The CoVadem initiative aims at providing near real-time and expected water depth information of inland waterways in Europe, based on continuous water depth measurements by a large number of inland ships during normal operation. Currently, more than 80 ships are participating the CoVadem network and are equipped with the necessary instrumentation. Measured underkeel clearance, the ship draught and position data are transferred to a CoVadem cloud service. Actual water depth is calculated by summing the underkeel clearance with the ship draught at the start of the voyage and the squat (the combined dynamic midship sinkage and trim effects) both at the location of the depth transducer. In average operational conditions for inland ships, midships sinkage is expected to be approximately 10 cm and dynamic trim some centimetres over the ship length. In extreme conditions with relatively high ship speed through water and small underkeel clearance in a narrow waterway, midship sinkage can probably increase to approximately 40 cm with 10 cm trim over the ship length. For an accurate water depth calculation, the best squat formula available for inland ships is to be used.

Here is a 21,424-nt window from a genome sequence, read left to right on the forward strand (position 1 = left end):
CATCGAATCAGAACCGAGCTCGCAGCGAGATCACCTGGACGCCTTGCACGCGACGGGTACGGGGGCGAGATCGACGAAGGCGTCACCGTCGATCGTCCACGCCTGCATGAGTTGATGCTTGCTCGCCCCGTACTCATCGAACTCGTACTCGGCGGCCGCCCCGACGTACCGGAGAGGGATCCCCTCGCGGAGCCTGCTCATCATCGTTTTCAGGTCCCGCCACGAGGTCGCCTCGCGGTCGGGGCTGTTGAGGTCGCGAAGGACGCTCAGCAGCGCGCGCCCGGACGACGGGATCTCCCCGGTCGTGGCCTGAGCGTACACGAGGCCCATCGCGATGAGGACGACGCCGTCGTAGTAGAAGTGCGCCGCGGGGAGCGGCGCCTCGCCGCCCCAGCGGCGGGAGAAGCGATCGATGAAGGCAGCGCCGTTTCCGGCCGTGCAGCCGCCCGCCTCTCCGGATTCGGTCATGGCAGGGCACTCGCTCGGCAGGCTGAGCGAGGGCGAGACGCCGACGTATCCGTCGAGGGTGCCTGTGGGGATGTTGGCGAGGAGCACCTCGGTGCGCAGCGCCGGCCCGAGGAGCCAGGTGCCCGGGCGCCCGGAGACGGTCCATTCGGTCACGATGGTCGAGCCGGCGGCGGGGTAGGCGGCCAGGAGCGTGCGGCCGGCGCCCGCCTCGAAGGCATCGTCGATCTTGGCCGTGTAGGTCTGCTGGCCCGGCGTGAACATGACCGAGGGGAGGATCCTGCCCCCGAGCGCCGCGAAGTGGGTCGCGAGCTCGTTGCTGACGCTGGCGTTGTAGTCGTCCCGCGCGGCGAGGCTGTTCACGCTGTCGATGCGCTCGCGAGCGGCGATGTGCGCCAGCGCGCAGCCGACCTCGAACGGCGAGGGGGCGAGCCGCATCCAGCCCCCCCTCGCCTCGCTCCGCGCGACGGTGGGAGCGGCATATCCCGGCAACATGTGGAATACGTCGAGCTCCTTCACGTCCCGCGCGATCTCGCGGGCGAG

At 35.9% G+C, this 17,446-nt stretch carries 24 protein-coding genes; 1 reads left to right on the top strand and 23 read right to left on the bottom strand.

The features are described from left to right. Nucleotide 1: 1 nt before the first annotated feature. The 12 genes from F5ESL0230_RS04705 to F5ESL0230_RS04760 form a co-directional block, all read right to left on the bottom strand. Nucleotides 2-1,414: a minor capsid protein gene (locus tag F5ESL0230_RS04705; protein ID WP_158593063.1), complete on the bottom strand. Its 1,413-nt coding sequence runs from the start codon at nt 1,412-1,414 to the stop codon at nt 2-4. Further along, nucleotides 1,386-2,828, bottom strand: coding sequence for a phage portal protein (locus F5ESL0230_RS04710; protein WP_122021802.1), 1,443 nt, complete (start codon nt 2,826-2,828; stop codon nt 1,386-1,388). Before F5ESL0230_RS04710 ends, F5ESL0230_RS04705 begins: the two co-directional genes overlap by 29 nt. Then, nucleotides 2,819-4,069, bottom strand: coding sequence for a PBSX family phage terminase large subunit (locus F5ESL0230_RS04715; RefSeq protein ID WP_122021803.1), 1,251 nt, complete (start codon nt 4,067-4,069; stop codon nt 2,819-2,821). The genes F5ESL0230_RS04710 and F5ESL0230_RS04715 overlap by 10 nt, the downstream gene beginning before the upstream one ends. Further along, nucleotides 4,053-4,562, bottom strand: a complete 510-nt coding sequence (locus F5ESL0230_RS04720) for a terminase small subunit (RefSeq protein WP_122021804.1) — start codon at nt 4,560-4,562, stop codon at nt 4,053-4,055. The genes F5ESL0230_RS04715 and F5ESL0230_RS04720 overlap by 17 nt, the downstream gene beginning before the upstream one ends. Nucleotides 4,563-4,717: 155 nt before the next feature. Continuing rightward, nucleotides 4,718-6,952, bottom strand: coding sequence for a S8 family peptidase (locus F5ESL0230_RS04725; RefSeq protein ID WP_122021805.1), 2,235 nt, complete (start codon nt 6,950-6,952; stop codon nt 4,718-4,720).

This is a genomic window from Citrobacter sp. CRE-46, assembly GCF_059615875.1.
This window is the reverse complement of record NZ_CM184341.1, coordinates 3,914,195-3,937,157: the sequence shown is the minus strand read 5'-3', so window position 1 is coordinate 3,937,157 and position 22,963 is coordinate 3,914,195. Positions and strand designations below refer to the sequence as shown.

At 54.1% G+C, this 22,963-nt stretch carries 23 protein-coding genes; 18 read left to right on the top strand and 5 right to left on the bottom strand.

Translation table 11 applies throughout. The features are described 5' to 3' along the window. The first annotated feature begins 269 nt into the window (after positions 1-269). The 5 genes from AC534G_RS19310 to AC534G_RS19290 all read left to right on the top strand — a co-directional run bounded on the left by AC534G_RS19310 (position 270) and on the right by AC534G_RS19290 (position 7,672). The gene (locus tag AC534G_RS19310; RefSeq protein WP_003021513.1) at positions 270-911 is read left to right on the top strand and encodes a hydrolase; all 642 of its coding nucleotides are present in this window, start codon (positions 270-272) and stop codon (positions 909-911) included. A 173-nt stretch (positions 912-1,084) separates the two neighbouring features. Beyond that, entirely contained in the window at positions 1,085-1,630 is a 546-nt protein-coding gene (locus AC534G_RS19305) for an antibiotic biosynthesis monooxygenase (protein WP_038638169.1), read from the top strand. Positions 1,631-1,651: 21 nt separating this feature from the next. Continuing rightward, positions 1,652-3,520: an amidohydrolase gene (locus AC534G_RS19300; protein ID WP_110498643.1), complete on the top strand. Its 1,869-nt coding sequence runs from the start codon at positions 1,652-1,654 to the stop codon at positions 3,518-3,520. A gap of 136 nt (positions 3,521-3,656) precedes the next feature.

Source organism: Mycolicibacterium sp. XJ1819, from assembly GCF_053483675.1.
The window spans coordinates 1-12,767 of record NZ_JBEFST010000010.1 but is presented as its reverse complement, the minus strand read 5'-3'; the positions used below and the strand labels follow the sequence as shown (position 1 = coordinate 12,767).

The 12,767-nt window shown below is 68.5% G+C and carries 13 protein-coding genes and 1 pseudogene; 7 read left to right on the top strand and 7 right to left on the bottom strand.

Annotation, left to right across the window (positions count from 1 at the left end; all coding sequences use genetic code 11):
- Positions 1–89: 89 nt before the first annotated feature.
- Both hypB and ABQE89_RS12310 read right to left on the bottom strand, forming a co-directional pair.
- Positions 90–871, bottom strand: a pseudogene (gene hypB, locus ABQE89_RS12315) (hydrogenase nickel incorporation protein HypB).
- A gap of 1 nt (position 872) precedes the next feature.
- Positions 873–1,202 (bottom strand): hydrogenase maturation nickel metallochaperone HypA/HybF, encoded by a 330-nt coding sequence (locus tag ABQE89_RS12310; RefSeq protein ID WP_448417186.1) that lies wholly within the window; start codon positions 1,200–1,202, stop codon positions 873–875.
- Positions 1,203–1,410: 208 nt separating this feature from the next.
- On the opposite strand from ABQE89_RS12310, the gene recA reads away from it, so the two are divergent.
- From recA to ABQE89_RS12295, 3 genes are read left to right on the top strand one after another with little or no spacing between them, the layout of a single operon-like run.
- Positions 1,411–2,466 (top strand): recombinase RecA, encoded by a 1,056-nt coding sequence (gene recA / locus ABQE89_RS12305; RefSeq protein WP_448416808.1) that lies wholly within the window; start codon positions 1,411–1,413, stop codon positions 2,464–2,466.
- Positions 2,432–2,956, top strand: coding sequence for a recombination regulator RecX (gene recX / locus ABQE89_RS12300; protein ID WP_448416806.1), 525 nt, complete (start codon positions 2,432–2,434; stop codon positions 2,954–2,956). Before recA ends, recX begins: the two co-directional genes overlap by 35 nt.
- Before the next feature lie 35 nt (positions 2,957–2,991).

This paper compares four squat formulas with model tests conducted at MARIN. Some squat formulas only provide a mean or maximum squat and no dynamic trim. However, most inland ships participating in CoVadem measure the underkeel clearance close to the bow, making the dynamic trim important. Therefore, only squat formulas are selected that also yield a value for the dynamic trim. Also, the formula should be valid for restricted waterways. The selected methods are Barrass (2006), Ankudinov (Briggs 2009), Tuck/Stocks (Stocks 2002) and Römisch (1989).